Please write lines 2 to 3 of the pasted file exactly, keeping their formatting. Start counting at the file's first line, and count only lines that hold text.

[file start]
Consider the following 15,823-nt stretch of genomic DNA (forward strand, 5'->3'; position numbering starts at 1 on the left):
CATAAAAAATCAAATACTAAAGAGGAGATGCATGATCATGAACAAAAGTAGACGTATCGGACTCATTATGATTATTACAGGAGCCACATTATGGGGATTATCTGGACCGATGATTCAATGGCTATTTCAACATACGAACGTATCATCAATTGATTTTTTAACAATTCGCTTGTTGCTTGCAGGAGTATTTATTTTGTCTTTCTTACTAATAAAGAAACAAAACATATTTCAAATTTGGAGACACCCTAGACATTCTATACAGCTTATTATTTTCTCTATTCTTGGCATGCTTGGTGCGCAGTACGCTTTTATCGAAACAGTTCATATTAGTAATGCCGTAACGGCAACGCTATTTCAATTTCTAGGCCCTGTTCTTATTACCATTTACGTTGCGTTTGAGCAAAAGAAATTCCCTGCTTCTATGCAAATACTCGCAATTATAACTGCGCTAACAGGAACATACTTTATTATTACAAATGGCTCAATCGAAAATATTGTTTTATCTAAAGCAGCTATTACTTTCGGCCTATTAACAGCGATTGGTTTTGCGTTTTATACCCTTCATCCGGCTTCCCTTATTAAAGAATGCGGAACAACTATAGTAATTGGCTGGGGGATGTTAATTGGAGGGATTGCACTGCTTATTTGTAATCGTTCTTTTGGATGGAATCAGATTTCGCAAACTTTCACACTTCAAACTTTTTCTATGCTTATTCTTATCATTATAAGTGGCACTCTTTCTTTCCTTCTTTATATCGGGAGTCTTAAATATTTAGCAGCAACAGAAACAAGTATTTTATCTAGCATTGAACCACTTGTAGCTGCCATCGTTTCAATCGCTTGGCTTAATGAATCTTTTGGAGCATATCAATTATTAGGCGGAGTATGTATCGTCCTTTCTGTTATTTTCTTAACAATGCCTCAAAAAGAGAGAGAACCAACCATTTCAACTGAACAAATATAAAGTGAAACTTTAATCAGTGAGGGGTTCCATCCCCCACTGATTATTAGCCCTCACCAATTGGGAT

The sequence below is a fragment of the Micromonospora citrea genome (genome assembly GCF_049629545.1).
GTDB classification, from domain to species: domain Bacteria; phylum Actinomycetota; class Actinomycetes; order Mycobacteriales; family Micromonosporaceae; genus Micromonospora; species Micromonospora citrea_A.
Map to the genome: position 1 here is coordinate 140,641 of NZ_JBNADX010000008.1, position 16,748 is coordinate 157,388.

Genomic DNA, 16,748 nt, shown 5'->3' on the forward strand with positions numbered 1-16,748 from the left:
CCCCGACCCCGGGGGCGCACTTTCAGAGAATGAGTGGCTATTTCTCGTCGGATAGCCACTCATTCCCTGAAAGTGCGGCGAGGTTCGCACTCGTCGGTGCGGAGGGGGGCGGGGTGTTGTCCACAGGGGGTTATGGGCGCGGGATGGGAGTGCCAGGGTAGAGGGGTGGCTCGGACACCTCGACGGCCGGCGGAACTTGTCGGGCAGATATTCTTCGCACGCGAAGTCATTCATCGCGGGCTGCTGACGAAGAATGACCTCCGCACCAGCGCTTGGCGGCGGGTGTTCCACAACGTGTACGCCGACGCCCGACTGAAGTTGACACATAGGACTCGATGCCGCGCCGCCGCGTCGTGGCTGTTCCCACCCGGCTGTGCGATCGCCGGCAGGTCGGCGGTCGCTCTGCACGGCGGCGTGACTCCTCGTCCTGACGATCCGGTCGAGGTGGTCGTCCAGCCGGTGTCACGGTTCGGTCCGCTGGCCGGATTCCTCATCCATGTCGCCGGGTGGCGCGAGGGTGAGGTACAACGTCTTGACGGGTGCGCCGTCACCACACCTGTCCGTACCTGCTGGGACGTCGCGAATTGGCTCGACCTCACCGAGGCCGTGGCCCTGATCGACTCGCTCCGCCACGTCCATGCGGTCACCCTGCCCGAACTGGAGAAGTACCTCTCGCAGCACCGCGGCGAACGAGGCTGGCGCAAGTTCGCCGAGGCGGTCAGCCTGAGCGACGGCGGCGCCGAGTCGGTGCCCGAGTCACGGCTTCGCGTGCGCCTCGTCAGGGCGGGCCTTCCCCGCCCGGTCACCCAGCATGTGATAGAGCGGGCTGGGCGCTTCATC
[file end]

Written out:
CATAAAAAATCAAATACTAAAGAGGAGATGCATGATCATGAACAAAAGTAGACGTATCGGACTCATTATGATTATTACAGGAGCCACATTATGGGGATTATCTGGACCGATGATTCAATGGCTATTTCAACATACGAACGTATCATCAATTGATTTTTTAACAATTCGCTTGTTGCTTGCAGGAGTATTTATTTTGTCTTTCTTACTAATAAAGAAACAAAACATATTTCAAATTTGGAGACACCCTAGACATTCTATACAGCTTATTATTTTCTCTATTCTTGGCATGCTTGGTGCGCAGTACGCTTTTATCGAAACAGTTCATATTAGTAATGCCGTAACGGCAACGCTATTTCAATTTCTAGGCCCTGTTCTTATTACCATTTACGTTGCGTTTGAGCAAAAGAAATTCCCTGCTTCTATGCAAATACTCGCAATTATAACTGCGCTAACAGGAACATACTTTATTATTACAAATGGCTCAATCGAAAATATTGTTTTATCTAAAGCAGCTATTACTTTCGGCCTATTAACAGCGATTGGTTTTGCGTTTTATACCCTTCATCCGGCTTCCCTTATTAAAGAATGCGGAACAACTATAGTAATTGGCTGGGGGATGTTAATTGGAGGGATTGCACTGCTTATTTGTAATCGTTCTTTTGGATGGAATCAGATTTCGCAAACTTTCACACTTCAAACTTTTTCTATGCTTATTCTTATCATTATAAGTGGCACTCTTTCTTTCCTTCTTTATATCGGGAGTCTTAAATATTTAGCAGCAACAGAAACAAGTATTTTATCTAGCATTGAACCACTTGTAGCTGCCATCGTTTCAATCGCTTGGCTTAATGAATCTTTTGGAGCATATCAATTATTAGGCGGAGTATGTATCGTCCTTTCTGTTATTTTCTTAACAATGCCTCAAAAAGAGAGAGAACCAACCATTTCAACTGAACAAATATAAAGTGAAACTTTAATCAGTGAGGGGTTCCATCCCCCACTGATTATTAGCCCTCACCAATTGGGAT

The sequence below is a fragment of the Micromonospora citrea genome (genome assembly GCF_049629545.1).